This week our resident foodologist (we just made that term up) is breaking up with one of Cairo’s leading restaurants after a long love-hate relationship…
Ever start dating someone because they have a hot body only to discover that they are no good in bed? Or agree to go out with someone with buckets of money who turns out to be a cheapskate? Or someone who you’ve been told is loads of fun but when they are alone with you, all they do is bitch and moan and complain about everything?
It makes you feel cheated. Yes, okay, it was your own bad judgment, but you still feel that somehow they lied to you, or that they were hiding their true selves. Worse still, if you keep going back with all the evidence right before your eyes. In that case, you really are being an idiot.
This can happen with restaurants too and I’ve just been through a bad break up. I should have known better a long time ago. Lucille, baby, I’m done. I’m just not that into you. You look good, but when I’m inside you I just end up feeling disgusted with myself and all your lies only make it worse. I no longer trust you.
In the summer of 2007 journalist Scott Macleod wrote an article for Time Magazine praising Lucille’s food. The title of that piece was, “The World’s Best Hamburger Is In Egypt.” When I moved to Maadi a year ago, and saw that Lucille’s was available, I thought I owed it to myself to give her a try. That was my first mistake. I should have known better. And yet I kept making excuses and kept going back until now, finally, she has become so unattractive that I no longer want to know her. My bad. I owe myself an apology. For real.
The first time I went specifically for the burgers, about which I know a thing or two. I guess after reading Macleod’s over-the-top ode to Lucille’s, I had built up my expectations way too high. Maybe something changed since 2007. I have no idea. But I knew I was in trouble when I ordered mine medium and the waited and chef said they couldn’t do it that way because this would make me sick. What?! I went ahead anyway. It didn’t make me ill, but it was an insipid burger. Thin, flat, not enough meat to really sink your teeth into: it reminded me of one of those ready-made, pre-packaged patties that you get from the freezer at the supermarket.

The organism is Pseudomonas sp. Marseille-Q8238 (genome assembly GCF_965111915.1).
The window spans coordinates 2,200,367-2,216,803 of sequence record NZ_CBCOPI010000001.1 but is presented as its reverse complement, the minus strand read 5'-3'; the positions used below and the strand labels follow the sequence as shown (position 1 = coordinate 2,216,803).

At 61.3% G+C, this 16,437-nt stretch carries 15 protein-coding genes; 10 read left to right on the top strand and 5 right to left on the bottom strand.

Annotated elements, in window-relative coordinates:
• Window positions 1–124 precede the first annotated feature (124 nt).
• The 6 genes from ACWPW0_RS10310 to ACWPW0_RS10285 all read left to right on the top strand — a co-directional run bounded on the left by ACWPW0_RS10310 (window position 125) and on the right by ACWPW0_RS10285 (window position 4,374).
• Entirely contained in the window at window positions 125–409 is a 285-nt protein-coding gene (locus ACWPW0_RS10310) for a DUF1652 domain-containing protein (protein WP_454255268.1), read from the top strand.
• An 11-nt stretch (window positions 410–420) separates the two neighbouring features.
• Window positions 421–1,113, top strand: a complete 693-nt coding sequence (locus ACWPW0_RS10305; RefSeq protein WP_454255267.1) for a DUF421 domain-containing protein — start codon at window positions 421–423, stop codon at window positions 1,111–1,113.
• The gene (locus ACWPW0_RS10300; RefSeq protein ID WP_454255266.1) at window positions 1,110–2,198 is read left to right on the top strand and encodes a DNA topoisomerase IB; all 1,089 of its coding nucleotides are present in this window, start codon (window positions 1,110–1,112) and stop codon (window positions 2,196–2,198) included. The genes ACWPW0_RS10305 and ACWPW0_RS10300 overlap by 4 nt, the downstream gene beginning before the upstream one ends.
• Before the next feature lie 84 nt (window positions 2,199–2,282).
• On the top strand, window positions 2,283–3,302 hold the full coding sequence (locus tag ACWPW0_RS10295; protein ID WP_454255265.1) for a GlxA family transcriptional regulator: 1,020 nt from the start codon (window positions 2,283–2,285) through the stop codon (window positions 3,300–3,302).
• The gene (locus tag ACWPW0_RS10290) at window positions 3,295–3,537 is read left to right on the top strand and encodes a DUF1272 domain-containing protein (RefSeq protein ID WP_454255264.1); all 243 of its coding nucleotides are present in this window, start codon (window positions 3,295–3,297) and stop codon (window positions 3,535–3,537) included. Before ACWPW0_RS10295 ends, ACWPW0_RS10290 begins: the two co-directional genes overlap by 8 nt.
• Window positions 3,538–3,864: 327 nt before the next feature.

Willfully fooling myself and ignoring all the evidence, I went back again. This time—and several times after that—I tried the breakfasts. The pancakes, which many rave about, were dry and uninspired, the beef bacon chewy, the breakfast scramble just a mess. Way too much stuff thrown in there, and I do mean thrown. The gravy on the biscuits reminded me of that gooey white paste we used to use in second grade to make paper maché masks. Truly awful. The hash browns were oily. The beef sausages and sunny-side up eggs were okay, but where’s the art in that? Why I kept returning when truly good breakfasts are readily available at Casper and Gambini’s or Blackstone Bistro, I’ll never know. Laziness? Stubbornness? Or is it just because breaking up is hard to do?
Still not having learned my lesson, in the following months I moved on to check out the southwestern/Tex-Mex menu they have, with items like chili con carne and cornbread, enchiladas, fajitas and tacos, many of which I tried, only to be consistently disappointed. If this place used to have spirit, it has lost it. You can’t ride on your rep from one good review five years ago and think that’s going to keep your business afloat.
What seems to keep them going is the hapless expatriates who don’t have cars to get to Zamalek where the real food is. Or teenagers who don’t have cars to drive down to Chili’s. Because this is about as good as Lucille’s gets, an accessible Chili’s-substitute for customers who I am forced to conclude really don’t care what they eat.
My most recent mishap was last Thursday. I know, I know, but you know how it is, you always hope that somehow they’re going to change and sometimes you stay in the relationship just out of force of habit. But this time I am done for sure.
My little hippie princess wanted nachos. I keep explaining to her that there are no good nachos in this whole damn country, but that kind of logic doesn’t work on a six-year-old who has the hots for nachos, tacos, burritos and all things Mexican (Next time I’m going to take her to Maria’s and that should solve the problem because she’ll never go back to the faux-Mexican fast food that sold everywhere else in town). Anyway, these nachos were truly bogus. The chef had spread out some of those triangular nacho chips, added a few (very few) slices of American cheese, like the kind you get wrapped in plastic in the supermarket, carelessly tossed on some rather tasteless tomatoes and about five slices of jalapeno peppers out of a jar, and microwaved the lot. To make matters worse, they didn’t have either the apple pie or the chocolate pie she asked for and she ended up having to settle for a dry, tasteless chocolate cake which I am convinced had chocolate frosting out of a can. I could be wrong about that, but if I am, that’s even worse, because that’s what it tasted like.
So yeah, I’m done. Lucille, darling. I know we’ve only been together for a year, and you mean more to me than life itself, but honestly, at this point I am suicidal.